Rushing

Why is it that you’re rushing all the time?

When was it that you took on the idea that time is scarce in this way? Surely, that’s not the way it was when you first arrived in the world.

Can you see the consequences of doing all your work and living your life as if there’s never enough time available for you? For your colleagues? Your family? How long can this go on before it causes you and others harm? What harm is it doing already?

What would happen if you cultivated an understanding of how long things really take, and then acted on it, rather than trying to squeeze everything in?

You might have to slow down.

You might have to breathe.

You might even have to stop occasionally.

Maybe then you could give up the constant stream of inner criticism (you weren’t efficient enough, diligent enough, capable enough), and your matching judgement of others when they don’t meet your punishing standards. Maybe you could give your body the rest and nurture that’s needed to do anything well. Maybe you’ll find that the quality of your work, your art, your contribution improves beyond your imagining. Your relationships too.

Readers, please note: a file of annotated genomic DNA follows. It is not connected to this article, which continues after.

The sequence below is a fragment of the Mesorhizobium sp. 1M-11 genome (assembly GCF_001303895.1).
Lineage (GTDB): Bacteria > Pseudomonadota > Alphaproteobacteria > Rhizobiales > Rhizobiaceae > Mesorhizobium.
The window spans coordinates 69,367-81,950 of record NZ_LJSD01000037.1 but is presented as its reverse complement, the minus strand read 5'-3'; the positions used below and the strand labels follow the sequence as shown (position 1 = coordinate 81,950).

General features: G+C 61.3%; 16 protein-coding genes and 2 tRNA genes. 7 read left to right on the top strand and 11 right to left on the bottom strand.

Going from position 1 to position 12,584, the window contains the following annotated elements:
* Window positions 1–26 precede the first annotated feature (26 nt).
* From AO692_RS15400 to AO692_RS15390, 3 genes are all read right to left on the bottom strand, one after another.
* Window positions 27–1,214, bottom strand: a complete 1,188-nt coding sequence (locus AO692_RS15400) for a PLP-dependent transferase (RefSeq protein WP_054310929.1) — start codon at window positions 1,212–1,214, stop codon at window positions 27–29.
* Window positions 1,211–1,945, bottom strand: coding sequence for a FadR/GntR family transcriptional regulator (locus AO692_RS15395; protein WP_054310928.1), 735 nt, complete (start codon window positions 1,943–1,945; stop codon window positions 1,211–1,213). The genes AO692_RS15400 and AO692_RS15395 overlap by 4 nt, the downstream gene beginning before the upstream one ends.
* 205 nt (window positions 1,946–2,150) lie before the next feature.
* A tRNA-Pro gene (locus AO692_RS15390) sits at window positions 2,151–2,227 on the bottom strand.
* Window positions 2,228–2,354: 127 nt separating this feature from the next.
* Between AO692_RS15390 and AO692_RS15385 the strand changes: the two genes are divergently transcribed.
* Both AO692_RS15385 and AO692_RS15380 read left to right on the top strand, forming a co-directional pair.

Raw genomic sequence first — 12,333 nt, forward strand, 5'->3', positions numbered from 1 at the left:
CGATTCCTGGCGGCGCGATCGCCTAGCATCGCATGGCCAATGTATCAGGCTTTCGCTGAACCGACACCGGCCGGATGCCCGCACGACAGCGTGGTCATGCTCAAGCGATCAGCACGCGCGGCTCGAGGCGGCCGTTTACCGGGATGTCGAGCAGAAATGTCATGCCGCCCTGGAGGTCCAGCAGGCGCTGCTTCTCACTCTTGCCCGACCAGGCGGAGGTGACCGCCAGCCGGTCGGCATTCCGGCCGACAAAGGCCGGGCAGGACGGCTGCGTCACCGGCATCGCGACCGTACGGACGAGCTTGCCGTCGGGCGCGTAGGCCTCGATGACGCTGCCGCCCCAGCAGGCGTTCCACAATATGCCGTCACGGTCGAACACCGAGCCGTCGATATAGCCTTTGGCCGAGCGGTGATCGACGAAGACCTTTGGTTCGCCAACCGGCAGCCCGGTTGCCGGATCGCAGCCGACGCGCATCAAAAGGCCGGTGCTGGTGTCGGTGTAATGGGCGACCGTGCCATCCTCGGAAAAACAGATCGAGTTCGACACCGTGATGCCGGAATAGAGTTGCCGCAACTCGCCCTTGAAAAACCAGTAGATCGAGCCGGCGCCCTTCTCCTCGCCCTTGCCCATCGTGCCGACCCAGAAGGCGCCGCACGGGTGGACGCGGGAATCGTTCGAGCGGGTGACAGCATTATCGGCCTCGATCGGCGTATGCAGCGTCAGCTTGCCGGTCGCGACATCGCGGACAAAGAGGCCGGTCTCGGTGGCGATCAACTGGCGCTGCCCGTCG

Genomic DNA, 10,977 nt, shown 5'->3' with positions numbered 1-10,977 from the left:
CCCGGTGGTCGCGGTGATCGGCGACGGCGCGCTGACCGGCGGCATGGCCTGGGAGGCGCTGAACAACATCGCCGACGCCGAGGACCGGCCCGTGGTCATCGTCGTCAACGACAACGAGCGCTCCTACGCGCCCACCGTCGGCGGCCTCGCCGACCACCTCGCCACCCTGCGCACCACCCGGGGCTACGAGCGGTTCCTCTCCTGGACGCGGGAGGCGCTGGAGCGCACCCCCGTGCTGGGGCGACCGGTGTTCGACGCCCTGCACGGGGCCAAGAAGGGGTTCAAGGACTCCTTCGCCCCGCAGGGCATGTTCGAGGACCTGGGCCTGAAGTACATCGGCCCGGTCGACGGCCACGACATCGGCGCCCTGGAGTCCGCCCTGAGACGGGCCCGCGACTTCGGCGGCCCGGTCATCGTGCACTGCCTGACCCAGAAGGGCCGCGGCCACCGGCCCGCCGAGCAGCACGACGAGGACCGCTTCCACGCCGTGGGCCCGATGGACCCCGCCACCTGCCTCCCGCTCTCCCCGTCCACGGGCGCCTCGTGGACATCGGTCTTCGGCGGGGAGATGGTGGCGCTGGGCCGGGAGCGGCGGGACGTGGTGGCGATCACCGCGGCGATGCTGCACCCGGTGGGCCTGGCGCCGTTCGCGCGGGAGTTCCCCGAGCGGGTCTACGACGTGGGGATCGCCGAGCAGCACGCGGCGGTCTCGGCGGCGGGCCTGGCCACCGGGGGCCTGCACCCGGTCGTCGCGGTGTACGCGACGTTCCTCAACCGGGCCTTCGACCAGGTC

Maybe this would also make it possible for you to lead others in a way that’s not only sustainable but life-giving.

We’ve built a world based on the idea that faster is always better, and that however fast we go is never fast enough. And we’ve bought it. But while this account promises us more of what we think we want, it robs us of being in contact with ourselves, with others, and with life.

And given that life is the source of all your endeavours, isn’t it time you looked again at the way you’re going about things?

Perhaps you’ll find that there’s just time enough for everything that really matters to happen.

[Here’s a beautiful poem by Robert Bly, ‘Things to Think’, that points in to what I’m saying]

Photo Credit: Steve took it via Compfight cc